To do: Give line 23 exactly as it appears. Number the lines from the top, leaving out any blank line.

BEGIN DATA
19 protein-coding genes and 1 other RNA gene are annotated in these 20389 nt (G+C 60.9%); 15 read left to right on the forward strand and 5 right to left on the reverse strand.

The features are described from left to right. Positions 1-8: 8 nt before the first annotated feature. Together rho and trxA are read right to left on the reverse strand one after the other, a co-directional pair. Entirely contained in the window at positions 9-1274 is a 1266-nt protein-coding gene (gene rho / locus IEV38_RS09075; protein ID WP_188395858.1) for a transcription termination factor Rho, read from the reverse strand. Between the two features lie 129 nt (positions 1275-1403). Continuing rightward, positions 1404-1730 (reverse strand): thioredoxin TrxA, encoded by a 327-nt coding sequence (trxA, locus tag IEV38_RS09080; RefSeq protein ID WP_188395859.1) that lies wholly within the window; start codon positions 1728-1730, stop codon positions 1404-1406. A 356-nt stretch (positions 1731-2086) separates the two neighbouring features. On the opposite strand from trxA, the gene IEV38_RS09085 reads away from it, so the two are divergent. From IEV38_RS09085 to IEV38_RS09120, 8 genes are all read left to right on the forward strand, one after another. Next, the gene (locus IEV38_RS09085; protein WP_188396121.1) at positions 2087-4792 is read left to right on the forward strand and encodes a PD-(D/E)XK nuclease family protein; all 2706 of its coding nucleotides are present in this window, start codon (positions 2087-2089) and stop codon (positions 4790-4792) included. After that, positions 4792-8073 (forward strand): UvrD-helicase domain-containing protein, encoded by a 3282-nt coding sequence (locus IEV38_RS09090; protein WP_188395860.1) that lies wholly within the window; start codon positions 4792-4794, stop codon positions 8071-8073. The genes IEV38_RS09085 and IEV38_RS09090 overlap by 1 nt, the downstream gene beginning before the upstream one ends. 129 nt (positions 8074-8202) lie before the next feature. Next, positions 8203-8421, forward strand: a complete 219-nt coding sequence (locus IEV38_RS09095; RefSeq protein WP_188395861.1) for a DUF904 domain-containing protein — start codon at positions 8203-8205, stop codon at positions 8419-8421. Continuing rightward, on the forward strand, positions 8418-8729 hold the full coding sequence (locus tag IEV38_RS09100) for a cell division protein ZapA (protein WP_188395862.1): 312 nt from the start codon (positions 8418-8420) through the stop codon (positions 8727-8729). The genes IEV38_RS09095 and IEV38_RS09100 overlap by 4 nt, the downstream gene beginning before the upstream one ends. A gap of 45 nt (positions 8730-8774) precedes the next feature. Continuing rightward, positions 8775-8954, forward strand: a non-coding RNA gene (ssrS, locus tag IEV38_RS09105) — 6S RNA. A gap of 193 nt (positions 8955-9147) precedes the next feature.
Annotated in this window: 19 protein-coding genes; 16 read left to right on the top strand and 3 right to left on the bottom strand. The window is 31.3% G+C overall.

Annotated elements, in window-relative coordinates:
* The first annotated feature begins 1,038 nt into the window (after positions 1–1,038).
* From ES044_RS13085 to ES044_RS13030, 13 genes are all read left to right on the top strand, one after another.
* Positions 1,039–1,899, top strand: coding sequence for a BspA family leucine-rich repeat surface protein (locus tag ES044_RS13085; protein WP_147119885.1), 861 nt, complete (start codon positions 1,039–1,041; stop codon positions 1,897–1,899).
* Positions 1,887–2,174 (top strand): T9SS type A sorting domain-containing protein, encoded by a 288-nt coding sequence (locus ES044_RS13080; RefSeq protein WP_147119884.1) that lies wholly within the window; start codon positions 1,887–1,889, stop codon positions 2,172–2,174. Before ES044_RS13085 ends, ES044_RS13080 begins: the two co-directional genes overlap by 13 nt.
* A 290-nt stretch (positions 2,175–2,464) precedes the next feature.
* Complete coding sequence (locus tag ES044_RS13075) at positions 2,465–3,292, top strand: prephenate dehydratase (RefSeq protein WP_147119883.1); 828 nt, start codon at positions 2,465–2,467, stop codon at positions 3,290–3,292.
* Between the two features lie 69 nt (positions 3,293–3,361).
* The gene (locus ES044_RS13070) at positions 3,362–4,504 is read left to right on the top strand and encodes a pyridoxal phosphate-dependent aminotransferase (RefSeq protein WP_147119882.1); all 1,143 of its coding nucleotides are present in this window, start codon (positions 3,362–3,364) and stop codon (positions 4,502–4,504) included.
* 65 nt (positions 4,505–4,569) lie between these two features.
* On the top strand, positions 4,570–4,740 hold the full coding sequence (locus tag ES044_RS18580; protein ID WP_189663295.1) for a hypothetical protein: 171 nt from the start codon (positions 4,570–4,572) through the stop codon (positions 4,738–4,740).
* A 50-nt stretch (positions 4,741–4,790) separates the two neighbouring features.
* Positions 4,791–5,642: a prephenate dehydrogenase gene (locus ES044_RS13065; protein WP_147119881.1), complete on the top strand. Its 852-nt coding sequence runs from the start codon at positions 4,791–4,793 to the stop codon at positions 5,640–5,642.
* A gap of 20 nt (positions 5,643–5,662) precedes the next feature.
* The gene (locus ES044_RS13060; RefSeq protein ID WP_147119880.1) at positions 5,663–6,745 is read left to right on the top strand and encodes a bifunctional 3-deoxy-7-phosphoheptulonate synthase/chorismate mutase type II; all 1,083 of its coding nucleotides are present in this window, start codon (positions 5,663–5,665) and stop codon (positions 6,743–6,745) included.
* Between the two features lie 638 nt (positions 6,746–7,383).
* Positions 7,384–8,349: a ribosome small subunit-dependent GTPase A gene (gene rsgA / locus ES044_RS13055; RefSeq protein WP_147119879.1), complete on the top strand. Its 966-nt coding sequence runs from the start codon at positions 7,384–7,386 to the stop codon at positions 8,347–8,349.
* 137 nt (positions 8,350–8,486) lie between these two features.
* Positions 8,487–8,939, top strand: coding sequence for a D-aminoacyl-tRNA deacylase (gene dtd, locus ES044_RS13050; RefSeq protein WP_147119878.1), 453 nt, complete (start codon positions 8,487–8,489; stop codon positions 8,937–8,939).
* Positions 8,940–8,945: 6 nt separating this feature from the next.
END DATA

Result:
* Positions 8,940–8,945: 6 nt separating this feature from the next.